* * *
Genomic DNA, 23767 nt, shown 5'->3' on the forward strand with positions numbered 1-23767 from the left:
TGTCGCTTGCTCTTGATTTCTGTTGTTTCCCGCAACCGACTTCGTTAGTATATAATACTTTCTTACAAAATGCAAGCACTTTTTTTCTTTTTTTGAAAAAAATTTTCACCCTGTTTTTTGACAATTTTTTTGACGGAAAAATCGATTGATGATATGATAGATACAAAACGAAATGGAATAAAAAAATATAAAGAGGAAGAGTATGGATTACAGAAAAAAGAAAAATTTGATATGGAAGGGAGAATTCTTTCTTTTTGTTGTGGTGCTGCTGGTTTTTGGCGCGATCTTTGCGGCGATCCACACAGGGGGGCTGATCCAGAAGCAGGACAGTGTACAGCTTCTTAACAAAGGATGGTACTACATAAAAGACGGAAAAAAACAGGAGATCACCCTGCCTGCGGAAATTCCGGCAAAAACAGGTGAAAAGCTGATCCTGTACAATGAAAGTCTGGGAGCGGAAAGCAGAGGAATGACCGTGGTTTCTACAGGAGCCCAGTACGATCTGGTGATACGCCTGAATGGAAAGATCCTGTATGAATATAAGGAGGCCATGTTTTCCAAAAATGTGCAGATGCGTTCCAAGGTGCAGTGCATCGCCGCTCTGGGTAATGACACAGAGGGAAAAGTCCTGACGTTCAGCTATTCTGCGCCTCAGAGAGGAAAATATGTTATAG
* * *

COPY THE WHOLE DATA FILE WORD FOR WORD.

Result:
Genomic DNA, 23767 nt, shown 5'->3' on the forward strand with positions numbered 1-23767 from the left:
TGTCGCTTGCTCTTGATTTCTGTTGTTTCCCGCAACCGACTTCGTTAGTATATAATACTTTCTTACAAAATGCAAGCACTTTTTTTCTTTTTTTGAAAAAAATTTTCACCCTGTTTTTTGACAATTTTTTTGACGGAAAAATCGATTGATGATATGATAGATACAAAACGAAATGGAATAAAAAAATATAAAGAGGAAGAGTATGGATTACAGAAAAAAGAAAAATTTGATATGGAAGGGAGAATTCTTTCTTTTTGTTGTGGTGCTGCTGGTTTTTGGCGCGATCTTTGCGGCGATCCACACAGGGGGGCTGATCCAGAAGCAGGACAGTGTACAGCTTCTTAACAAAGGATGGTACTACATAAAAGACGGAAAAAAACAGGAGATCACCCTGCCTGCGGAAATTCCGGCAAAAACAGGTGAAAAGCTGATCCTGTACAATGAAAGTCTGGGAGCGGAAAGCAGAGGAATGACCGTGGTTTCTACAGGAGCCCAGTACGATCTGGTGATACGCCTGAATGGAAAGATCCTGTATGAATATAAGGAGGCCATGTTTTCCAAAAATGTGCAGATGCGTTCCAAGGTGCAGTGCATCGCCGCTCTGGGTAATGACACAGAGGGAAAAGTCCTGACGTTCAGCTATTCTGCGCCTCAGAGAGGAAAATATGTTATAG